University Health Services to vaccinate Phase 1a eligible individuals against COVID-19
Update: On January 5, 2021, University Health Services began administering vaccines to individuals eligible under the Phase 1a criteria established according to state and federal guidance. These individuals have received emails from UHS with instructions for making an appointment and should continue to check for open times. UHS has been allocated vaccine from Moderna, one of two vaccines granted Emergency Use Authorization by the U.S. Food and Drug Administration.
The Wisconsin Department of Health Services has approved University Health Services to begin vaccinating eligible members of the campus community under the state’s COVID-19 vaccination program.
Most individuals at the University of Wisconsin–Madison who meet Phase 1a eligibility should have received confirmation via email from UHS or will receive it shortly. The initial phase of vaccination includes frontline health care workers and others in direct contact with COVID-19 patients, or in direct contact with the virus that causes COVID-19 or virus specimens.
DHS has not yet informed UW–Madison when it will receive its allocation of vaccine, nor which vaccine it will receive, but eligible individuals will receive an email to their wisc.edu email accounts with further instructions once this information is available. Eligible UW–Madison employees who have dual appointments at UW Health should have received more information from the health system.
“We appreciate DHS’s work to approve UHS as a vaccinator for COVID-19 and look forward to providing vaccine to our campus community as it becomes available,” says Patrick Kelly, a physician and interim director of medical services at UHS. “We know it could be many months before all of our students and employees can be vaccinated but this is an important and hopeful first step.”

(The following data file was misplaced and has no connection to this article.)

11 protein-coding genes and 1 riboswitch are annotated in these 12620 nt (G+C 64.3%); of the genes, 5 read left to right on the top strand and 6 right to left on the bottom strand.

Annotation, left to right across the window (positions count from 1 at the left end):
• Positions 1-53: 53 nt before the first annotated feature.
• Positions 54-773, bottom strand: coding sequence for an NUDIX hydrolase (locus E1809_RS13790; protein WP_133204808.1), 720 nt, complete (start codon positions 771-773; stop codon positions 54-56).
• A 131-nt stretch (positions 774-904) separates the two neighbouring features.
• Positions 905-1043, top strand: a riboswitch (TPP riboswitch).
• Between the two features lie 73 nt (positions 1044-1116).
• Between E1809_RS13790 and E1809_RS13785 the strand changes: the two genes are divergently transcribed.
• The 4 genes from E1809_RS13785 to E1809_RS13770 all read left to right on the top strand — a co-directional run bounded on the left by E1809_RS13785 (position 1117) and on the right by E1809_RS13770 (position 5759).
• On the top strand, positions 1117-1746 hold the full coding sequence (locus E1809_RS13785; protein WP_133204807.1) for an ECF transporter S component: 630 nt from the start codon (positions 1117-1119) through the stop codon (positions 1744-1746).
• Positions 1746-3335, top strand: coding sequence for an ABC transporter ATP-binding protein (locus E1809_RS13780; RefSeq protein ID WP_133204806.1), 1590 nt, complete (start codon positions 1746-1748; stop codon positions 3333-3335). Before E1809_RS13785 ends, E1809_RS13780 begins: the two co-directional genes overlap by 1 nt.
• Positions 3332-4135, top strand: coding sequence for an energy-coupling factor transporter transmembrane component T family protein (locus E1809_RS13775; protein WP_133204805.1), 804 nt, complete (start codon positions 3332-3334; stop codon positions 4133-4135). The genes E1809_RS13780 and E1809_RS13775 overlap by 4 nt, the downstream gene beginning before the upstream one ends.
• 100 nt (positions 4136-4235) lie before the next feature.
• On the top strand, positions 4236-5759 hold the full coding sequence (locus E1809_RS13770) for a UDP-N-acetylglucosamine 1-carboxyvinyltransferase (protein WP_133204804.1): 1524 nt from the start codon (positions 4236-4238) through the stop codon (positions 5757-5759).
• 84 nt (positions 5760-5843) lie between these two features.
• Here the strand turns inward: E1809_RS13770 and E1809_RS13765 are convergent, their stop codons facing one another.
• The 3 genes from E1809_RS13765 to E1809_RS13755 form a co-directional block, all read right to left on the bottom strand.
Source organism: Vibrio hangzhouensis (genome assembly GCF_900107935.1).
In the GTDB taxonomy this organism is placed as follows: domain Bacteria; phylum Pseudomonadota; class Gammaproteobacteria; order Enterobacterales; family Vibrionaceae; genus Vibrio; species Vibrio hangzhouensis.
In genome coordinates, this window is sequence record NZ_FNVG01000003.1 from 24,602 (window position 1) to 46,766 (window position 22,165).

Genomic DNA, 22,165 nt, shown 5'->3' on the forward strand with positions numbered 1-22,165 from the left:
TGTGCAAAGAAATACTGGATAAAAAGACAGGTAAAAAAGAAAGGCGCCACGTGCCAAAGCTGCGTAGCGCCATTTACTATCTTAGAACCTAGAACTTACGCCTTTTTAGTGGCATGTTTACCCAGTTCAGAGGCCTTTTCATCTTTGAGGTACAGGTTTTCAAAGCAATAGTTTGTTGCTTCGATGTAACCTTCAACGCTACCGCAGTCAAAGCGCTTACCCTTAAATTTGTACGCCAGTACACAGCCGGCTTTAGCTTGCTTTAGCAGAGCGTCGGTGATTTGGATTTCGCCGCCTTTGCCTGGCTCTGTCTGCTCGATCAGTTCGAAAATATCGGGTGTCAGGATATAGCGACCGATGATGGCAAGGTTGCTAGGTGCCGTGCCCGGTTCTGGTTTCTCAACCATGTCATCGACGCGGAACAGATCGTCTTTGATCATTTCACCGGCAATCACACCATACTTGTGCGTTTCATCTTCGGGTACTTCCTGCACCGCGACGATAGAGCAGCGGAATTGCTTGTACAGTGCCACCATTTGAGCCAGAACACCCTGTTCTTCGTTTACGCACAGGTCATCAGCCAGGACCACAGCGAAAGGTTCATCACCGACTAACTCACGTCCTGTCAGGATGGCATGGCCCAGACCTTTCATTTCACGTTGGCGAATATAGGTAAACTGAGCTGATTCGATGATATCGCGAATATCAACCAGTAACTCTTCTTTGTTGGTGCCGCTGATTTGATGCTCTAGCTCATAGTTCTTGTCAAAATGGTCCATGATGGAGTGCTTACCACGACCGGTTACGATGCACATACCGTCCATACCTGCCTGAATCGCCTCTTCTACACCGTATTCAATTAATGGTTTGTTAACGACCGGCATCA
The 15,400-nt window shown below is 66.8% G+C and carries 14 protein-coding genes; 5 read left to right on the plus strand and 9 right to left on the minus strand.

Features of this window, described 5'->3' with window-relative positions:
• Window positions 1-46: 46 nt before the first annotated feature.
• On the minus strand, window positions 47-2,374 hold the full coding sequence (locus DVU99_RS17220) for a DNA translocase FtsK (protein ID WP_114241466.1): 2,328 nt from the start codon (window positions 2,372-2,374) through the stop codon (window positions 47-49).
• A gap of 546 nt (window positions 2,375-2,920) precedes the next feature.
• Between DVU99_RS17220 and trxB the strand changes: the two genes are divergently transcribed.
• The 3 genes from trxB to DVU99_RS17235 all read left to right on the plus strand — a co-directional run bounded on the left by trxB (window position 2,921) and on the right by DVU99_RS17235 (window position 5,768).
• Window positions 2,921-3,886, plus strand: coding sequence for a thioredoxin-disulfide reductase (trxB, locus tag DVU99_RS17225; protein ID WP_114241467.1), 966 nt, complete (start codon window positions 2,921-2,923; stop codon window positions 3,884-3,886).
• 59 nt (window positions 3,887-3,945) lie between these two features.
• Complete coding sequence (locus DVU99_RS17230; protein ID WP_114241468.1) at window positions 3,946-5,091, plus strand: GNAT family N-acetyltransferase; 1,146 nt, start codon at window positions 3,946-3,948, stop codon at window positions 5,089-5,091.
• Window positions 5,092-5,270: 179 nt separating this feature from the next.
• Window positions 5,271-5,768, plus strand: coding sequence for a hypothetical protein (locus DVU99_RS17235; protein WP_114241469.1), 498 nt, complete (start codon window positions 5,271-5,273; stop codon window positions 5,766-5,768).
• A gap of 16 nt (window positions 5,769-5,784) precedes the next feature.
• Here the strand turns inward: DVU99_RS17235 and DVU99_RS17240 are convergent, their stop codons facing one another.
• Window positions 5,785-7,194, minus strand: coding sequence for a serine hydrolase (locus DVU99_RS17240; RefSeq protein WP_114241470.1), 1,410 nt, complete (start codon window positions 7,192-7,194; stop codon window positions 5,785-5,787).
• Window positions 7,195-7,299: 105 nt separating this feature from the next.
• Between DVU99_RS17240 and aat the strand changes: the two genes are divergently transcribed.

As of late December 2020, the Food and Drug Administration had approved two safe and effective vaccines under Emergency Use Authorization, clearing them for use against the virus that causes COVID-19. Both are mRNA vaccines, which work by priming the body’s immune system to recognize and fight the virus. To be most effective, the Pfizer-BioNTech and Moderna vaccines must be administered in two doses.
According to the Centers for Disease Control and Prevention, demand for the vaccines is expected to outpace early supply and DHS says that it could take several months to vaccinate everyone eligible under Phase 1a.
Eligibility criteria are established by DHS according to guidelines from the federal Advisory Committee on Immunization Practices and the CDC, along with the Wisconsin State Disaster Medical Advisory Committee. UW–Madison is working with DHS to determine who will be eligible in later stages of vaccination, including Phases 1b and 1c.
UW–Madison students and employees, including those who are vaccinated, should continue to take steps to limit the spread of the virus by wearing face coverings when they go out, maintaining physical distance, avoiding gatherings with people they don’t live with, and washing their hands frequently.
More information about vaccination at UW–Madison, including how to indicate your potential eligibility if you have not been contacted by UHS, can be found at news.wisc.edu/uw-madison-finalizing-plans-to-provide-covid-19-vaccine-to-eligible-students-and-employees/, and additional information will continue to be added to the UHS vaccination page as it’s available, at uhs.wisc.edu/medical/covid19vaccine/.
More information about the state’s vaccination program, including answers to frequently asked questions, can be found at dhs.wisconsin.gov/covid-19/vaccine.htm. The CDC is also providing updated vaccine information on its site: cdc.gov/coronavirus/2019-ncov/vaccines/index.html.